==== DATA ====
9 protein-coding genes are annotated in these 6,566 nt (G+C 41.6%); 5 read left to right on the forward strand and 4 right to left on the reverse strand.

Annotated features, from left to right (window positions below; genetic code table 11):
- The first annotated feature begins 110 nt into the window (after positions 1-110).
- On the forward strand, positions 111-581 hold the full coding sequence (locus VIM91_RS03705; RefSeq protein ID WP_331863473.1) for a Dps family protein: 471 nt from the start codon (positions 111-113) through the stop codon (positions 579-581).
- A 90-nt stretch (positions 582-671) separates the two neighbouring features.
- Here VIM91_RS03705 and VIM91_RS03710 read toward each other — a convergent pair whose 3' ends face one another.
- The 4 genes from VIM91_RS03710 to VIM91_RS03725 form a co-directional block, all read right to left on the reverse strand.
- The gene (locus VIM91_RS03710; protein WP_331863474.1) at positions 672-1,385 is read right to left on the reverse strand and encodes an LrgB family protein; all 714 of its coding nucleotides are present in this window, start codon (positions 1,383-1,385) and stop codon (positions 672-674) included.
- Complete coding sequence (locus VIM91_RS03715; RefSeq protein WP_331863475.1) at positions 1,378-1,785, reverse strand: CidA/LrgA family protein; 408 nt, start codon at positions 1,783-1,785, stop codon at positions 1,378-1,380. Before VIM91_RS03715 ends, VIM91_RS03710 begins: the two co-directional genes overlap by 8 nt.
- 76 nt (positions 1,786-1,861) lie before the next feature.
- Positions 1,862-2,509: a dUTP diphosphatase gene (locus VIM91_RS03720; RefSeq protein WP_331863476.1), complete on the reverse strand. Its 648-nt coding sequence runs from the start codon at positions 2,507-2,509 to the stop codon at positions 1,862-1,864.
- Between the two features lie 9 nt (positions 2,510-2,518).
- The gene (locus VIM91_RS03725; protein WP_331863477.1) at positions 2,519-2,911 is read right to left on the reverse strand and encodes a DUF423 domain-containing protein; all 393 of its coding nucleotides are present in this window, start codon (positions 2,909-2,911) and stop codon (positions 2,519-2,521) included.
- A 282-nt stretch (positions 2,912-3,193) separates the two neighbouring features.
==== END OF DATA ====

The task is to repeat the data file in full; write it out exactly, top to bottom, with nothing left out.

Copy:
9 protein-coding genes are annotated in these 6,566 nt (G+C 41.6%); 5 read left to right on the forward strand and 4 right to left on the reverse strand.

Annotated features, from left to right (window positions below; genetic code table 11):
- The first annotated feature begins 110 nt into the window (after positions 1-110).
- On the forward strand, positions 111-581 hold the full coding sequence (locus VIM91_RS03705; RefSeq protein ID WP_331863473.1) for a Dps family protein: 471 nt from the start codon (positions 111-113) through the stop codon (positions 579-581).
- A 90-nt stretch (positions 582-671) separates the two neighbouring features.
- Here VIM91_RS03705 and VIM91_RS03710 read toward each other — a convergent pair whose 3' ends face one another.
- The 4 genes from VIM91_RS03710 to VIM91_RS03725 form a co-directional block, all read right to left on the reverse strand.
- The gene (locus VIM91_RS03710; protein WP_331863474.1) at positions 672-1,385 is read right to left on the reverse strand and encodes an LrgB family protein; all 714 of its coding nucleotides are present in this window, start codon (positions 1,383-1,385) and stop codon (positions 672-674) included.
- Complete coding sequence (locus VIM91_RS03715; RefSeq protein WP_331863475.1) at positions 1,378-1,785, reverse strand: CidA/LrgA family protein; 408 nt, start codon at positions 1,783-1,785, stop codon at positions 1,378-1,380. Before VIM91_RS03715 ends, VIM91_RS03710 begins: the two co-directional genes overlap by 8 nt.
- 76 nt (positions 1,786-1,861) lie before the next feature.
- Positions 1,862-2,509: a dUTP diphosphatase gene (locus VIM91_RS03720; RefSeq protein WP_331863476.1), complete on the reverse strand. Its 648-nt coding sequence runs from the start codon at positions 2,507-2,509 to the stop codon at positions 1,862-1,864.
- Between the two features lie 9 nt (positions 2,510-2,518).
- The gene (locus VIM91_RS03725; protein WP_331863477.1) at positions 2,519-2,911 is read right to left on the reverse strand and encodes a DUF423 domain-containing protein; all 393 of its coding nucleotides are present in this window, start codon (positions 2,909-2,911) and stop codon (positions 2,519-2,521) included.
- A 282-nt stretch (positions 2,912-3,193) separates the two neighbouring features.